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Rare ghost fungus spotted in Bengal

26 June, 2021 11:58:22
Rare ghost fungus spotted in Bengal

It was a rainy August evening in the village of Panchal in Bankura. Farmer Bhairab Saini, famous for his rare lost variety of Bengal paddy cultivation in Bankura clusters, was returning from a hard day of work in the fields. He was accompanied by his friend Shakti, when they suddenly spotted an unusual faint greenish-blue light coming from the bamboo grove. Well, that was eerie indeed, like the Goopi Gayen Bagha Bayen movie shot, where the Ghost King arrives from nowhere. Bhairab and Shakti were initially taken aback. They never encountered such scenes in their village and thought it might be an unusual creature, a venomous snake or even a ghost! ‘However, we mustered enough courage and ventured into the area,’ said Bhairab Saini from Panchal, Bankura in his exclusive interview to GB. They had indeed stumbled upon the rare Ghost Fungus --- a prized fungus.

‘What we found near the Panchal forest of Sonamukhi was a special fungus that sends out light after sunset or in darkness,’ he adds. The fungus immediately created a buzz among locals. ‘Wild mushrooms often grow on decaying wood. After flashing the torch light, the greenish-blue hue disappeared, while in darkness it showed its splendour. We tried to take photographs, but it was too dark, thus I picked up a few mushrooms and took home to try capturing the image there. However, it was almost impossible to get a good image of the luminescent mushroom despite several attempts,’ says Bhairab.

Though colloquially this fungus is called spooky fungus, scientists believe that the scientific name of this ghost fungus is Omphalotus nidiformis. A bioluminescent mushroom that grows on dead and decaying wood; it is not edible due to its toxicity. This species is seen in Tasmania (Australia), but is not common in India. In 2012, it was sighted in Kerala, and What Bhairab and his friend saw in Bankura, might be one of the first sightings in Eastern India. The reason for bioluminescence is probably to attract insects (beetles, crickets) and snails so that they disperse the spores across the forest and help in the mushroom’s regeneration. It breaks down dead wood and thus helps in recycling nutrients to the soil.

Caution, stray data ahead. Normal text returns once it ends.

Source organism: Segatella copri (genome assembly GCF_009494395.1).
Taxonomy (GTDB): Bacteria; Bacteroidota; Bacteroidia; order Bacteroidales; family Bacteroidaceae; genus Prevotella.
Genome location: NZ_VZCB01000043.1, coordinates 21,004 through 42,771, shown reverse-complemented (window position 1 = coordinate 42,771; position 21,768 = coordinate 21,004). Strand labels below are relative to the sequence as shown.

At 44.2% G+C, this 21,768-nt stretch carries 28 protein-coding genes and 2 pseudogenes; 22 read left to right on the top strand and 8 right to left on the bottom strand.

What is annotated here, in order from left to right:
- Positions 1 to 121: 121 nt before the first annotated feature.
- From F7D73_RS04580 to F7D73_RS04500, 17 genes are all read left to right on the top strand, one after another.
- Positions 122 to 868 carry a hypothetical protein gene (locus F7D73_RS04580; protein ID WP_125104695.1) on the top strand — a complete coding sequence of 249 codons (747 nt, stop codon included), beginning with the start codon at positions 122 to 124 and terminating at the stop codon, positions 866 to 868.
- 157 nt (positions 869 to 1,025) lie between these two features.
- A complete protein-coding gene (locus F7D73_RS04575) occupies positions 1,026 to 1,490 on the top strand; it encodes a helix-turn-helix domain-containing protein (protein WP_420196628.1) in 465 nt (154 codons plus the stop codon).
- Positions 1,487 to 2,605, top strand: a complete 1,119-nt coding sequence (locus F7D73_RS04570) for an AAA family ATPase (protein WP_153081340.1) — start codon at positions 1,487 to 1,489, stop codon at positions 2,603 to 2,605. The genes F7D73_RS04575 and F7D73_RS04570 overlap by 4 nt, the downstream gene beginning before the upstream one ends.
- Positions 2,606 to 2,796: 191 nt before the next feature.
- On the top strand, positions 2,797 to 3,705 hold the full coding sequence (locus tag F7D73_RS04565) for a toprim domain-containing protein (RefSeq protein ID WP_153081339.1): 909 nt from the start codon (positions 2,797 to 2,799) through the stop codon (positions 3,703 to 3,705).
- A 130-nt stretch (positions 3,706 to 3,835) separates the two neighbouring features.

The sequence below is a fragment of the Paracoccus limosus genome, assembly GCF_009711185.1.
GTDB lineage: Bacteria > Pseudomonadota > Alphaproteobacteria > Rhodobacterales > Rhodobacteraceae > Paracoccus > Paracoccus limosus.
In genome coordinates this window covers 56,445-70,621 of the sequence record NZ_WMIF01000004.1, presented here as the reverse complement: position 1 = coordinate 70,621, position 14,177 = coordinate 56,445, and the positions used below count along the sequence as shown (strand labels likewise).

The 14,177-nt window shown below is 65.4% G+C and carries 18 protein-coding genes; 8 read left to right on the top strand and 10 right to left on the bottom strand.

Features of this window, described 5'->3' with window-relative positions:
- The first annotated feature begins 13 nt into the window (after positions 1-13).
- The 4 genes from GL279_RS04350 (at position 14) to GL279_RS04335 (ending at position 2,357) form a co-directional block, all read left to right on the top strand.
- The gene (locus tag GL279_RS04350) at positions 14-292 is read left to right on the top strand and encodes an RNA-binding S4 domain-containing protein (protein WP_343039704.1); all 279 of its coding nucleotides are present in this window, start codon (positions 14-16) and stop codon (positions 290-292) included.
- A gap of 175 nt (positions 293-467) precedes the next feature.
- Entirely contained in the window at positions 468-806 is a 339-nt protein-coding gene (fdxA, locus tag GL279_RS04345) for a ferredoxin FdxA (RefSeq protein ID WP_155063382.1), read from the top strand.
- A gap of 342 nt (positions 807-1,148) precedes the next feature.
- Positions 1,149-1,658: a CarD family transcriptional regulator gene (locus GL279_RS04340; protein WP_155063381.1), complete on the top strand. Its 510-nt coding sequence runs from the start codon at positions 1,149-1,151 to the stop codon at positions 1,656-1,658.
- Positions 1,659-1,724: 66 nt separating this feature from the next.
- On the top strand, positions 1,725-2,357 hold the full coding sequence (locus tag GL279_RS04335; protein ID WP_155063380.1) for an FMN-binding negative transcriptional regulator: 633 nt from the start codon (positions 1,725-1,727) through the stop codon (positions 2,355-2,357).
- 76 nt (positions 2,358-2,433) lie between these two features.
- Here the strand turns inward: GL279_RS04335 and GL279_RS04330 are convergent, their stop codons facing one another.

The ghost fungus contains a light-emitting substance called luciferin (lucifer meaning light-bringing). In the presence of oxygen, luciferin is oxidized by an enzyme called luciferase. As a result of this chemical reaction, energy is released as a greenish light. To experience ghost fungi at their most spectacular you need to allow your eyes time to adjust to the darkness, and don’t use a torch. Meanwhile in Bankura, news had spread and people were thronging around Saini’s house to get a glimpse of this unusual mushroom, as no one had seen them before. Some contacted the media, who brought in better cameras and took pictures and covered it in a local channel. Some of his friends started searching the internet and discussed the matter with experts to identify what this mushroom could be, and they narrowed the search to Omphalotus nidiformis.

After such discovery, many scientists and media, have started visiting this place that was even a few days ago a quiet hamlet. Today, a small place once unexplored has become a tourist attraction spot. This mysterious illuminating spooky fungus leaves us thinking that the world is full of surprises, one just needs to know where to look for them – just like Bhairab and his friend did.

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